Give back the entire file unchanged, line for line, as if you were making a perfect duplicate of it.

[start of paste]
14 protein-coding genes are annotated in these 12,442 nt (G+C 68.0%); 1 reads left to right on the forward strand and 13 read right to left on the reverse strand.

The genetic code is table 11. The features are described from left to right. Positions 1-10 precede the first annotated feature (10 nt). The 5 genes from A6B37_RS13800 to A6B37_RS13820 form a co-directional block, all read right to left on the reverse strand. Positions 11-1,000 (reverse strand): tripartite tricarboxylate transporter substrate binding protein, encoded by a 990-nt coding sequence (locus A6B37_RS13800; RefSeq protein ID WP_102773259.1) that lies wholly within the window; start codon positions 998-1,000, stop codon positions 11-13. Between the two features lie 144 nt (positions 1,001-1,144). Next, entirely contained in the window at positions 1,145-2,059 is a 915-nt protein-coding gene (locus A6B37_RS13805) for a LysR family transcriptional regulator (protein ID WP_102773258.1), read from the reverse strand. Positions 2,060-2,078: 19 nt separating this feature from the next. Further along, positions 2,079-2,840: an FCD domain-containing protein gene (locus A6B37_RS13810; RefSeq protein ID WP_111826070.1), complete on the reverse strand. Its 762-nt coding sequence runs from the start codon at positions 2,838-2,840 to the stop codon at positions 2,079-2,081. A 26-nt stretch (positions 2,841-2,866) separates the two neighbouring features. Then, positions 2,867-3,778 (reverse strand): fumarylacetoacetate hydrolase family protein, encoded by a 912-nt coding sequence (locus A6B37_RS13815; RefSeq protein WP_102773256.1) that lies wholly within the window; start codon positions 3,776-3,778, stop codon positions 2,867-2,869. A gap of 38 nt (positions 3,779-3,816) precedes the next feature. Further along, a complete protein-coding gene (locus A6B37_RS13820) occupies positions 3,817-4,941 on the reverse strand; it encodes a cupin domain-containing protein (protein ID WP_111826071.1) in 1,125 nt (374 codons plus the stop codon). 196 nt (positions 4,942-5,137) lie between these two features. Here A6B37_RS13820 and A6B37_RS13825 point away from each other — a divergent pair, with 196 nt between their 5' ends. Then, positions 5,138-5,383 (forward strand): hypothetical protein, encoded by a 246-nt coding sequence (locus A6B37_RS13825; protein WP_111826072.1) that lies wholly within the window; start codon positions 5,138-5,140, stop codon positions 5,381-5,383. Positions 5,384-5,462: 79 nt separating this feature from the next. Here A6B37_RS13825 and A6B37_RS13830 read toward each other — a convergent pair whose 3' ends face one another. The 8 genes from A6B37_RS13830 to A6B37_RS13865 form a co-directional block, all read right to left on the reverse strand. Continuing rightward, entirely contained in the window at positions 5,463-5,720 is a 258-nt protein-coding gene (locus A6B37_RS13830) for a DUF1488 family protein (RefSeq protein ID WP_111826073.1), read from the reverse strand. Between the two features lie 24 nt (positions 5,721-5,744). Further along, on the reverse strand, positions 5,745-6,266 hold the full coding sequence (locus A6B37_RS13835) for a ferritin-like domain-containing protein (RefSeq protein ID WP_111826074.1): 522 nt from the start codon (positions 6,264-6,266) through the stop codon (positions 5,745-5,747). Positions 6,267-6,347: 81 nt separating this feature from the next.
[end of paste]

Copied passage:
14 protein-coding genes are annotated in these 12,442 nt (G+C 68.0%); 1 reads left to right on the forward strand and 13 read right to left on the reverse strand.

The genetic code is table 11. The features are described from left to right. Positions 1-10 precede the first annotated feature (10 nt). The 5 genes from A6B37_RS13800 to A6B37_RS13820 form a co-directional block, all read right to left on the reverse strand. Positions 11-1,000 (reverse strand): tripartite tricarboxylate transporter substrate binding protein, encoded by a 990-nt coding sequence (locus A6B37_RS13800; RefSeq protein ID WP_102773259.1) that lies wholly within the window; start codon positions 998-1,000, stop codon positions 11-13. Between the two features lie 144 nt (positions 1,001-1,144). Next, entirely contained in the window at positions 1,145-2,059 is a 915-nt protein-coding gene (locus A6B37_RS13805) for a LysR family transcriptional regulator (protein ID WP_102773258.1), read from the reverse strand. Positions 2,060-2,078: 19 nt separating this feature from the next. Further along, positions 2,079-2,840: an FCD domain-containing protein gene (locus A6B37_RS13810; RefSeq protein ID WP_111826070.1), complete on the reverse strand. Its 762-nt coding sequence runs from the start codon at positions 2,838-2,840 to the stop codon at positions 2,079-2,081. A 26-nt stretch (positions 2,841-2,866) separates the two neighbouring features. Then, positions 2,867-3,778 (reverse strand): fumarylacetoacetate hydrolase family protein, encoded by a 912-nt coding sequence (locus A6B37_RS13815; RefSeq protein WP_102773256.1) that lies wholly within the window; start codon positions 3,776-3,778, stop codon positions 2,867-2,869. A gap of 38 nt (positions 3,779-3,816) precedes the next feature. Further along, a complete protein-coding gene (locus A6B37_RS13820) occupies positions 3,817-4,941 on the reverse strand; it encodes a cupin domain-containing protein (protein ID WP_111826071.1) in 1,125 nt (374 codons plus the stop codon). 196 nt (positions 4,942-5,137) lie between these two features. Here A6B37_RS13820 and A6B37_RS13825 point away from each other — a divergent pair, with 196 nt between their 5' ends. Then, positions 5,138-5,383 (forward strand): hypothetical protein, encoded by a 246-nt coding sequence (locus A6B37_RS13825; protein WP_111826072.1) that lies wholly within the window; start codon positions 5,138-5,140, stop codon positions 5,381-5,383. Positions 5,384-5,462: 79 nt separating this feature from the next. Here A6B37_RS13825 and A6B37_RS13830 read toward each other — a convergent pair whose 3' ends face one another. The 8 genes from A6B37_RS13830 to A6B37_RS13865 form a co-directional block, all read right to left on the reverse strand. Continuing rightward, entirely contained in the window at positions 5,463-5,720 is a 258-nt protein-coding gene (locus A6B37_RS13830) for a DUF1488 family protein (RefSeq protein ID WP_111826073.1), read from the reverse strand. Between the two features lie 24 nt (positions 5,721-5,744). Further along, on the reverse strand, positions 5,745-6,266 hold the full coding sequence (locus A6B37_RS13835) for a ferritin-like domain-containing protein (RefSeq protein ID WP_111826074.1): 522 nt from the start codon (positions 6,264-6,266) through the stop codon (positions 5,745-5,747). Positions 6,267-6,347: 81 nt separating this feature from the next.